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- From: Tim Bray <firstname.lastname@example.org>
- To: email@example.com, firstname.lastname@example.org
- Date: Mon, 27 Nov 2000 12:07:45 -0800
At 10:41 AM 27/11/00 -0500, Michael Mealling wrote:
>Correct me if I'm wrong here: so it is always the case that, in order
>to parse some XML according to a DTD and the SYSTEM literal is a URI,
>then I must have connectivity in order to download the DTD? In that
>case, how are names for DTD standardized? I rarely see anyone related
>to XML using a PUBLIC identifier. They all tend to use the SYSTEM id
>as some sort of name instead.
Well, the spec (4.2.2) says "The SystemLiteral is called the entity's
system identifier. It is a URI, which may be used to retrieve the entity."
I don't think this rules out strategies, ranging from caching to
the use of "well-known" names, that don't require actually
dereferencing the URI every time you see it. In fact, a URI
can be a URN, and URNs are designed in part to *avoid* direct
Another issue is that across the universe of XML processing, the
proportion of times that the DTD or schema actually gets fetched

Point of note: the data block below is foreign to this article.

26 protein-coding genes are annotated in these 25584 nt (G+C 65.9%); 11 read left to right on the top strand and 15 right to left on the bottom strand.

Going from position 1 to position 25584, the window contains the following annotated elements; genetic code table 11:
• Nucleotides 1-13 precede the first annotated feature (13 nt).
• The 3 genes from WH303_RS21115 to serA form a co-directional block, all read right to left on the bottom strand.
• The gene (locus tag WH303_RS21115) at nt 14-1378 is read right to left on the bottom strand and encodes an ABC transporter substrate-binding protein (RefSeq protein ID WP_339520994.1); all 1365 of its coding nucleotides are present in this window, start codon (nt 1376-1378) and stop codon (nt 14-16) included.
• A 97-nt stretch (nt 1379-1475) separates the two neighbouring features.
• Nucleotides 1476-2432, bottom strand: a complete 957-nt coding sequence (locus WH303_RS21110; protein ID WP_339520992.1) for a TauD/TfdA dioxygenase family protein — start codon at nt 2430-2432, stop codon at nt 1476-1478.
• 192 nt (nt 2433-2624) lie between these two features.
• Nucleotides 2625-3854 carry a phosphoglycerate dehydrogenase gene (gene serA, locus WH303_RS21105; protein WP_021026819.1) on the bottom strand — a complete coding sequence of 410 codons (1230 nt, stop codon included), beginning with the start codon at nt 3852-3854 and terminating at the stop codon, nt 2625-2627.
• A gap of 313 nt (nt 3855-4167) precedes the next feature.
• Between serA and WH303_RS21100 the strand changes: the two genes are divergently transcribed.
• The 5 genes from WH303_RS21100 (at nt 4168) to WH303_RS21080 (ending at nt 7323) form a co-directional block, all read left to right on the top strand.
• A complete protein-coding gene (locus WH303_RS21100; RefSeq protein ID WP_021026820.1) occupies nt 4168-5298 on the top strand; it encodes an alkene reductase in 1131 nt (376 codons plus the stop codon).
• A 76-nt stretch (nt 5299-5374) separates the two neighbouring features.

is pretty small; for example, your average XHTML agent is not
going to go chasing after DTDs in the course of displaying
web pages, and your average b2b code probably doesn't do a lot
of DTD munging.
So I've always felt that SYSTEM identifiers were the way to go,
and that this wasn't really a problem operationally. My feeling
is that PUBLIC identifiers are a legacy concession to the SGML
community, who had made good use of them, and a reflection of
the fact that in that space, you can't do anything no matter
how trivial without access to the DTD. But lots of smart people
disagree with me and think that you should build your addresses
around PUBLIC identifiers; history will tell. It is the case that
the design of XML 1.0 is clearly biased toward the use of SYSTEM
>I can easily deprecate assigning a URN to a DTD in this spec. But
>it does raise the issue of what the suggested practice from the W3C is.
Deprecating URNs might be reasonable - lots of people think they're
irrelevant or DOA - but nothing de facto or de jure about XML should
make you feel you ought to do this.
>Whether you give up or not, people will start using addresses as names
>whether its possible to do so or not.
The notion that there's a clean dividing line between addresses
and names has been disproved over and over. But to the extent
you can separate the naming and addressing functions, it seems
that you win. -Tim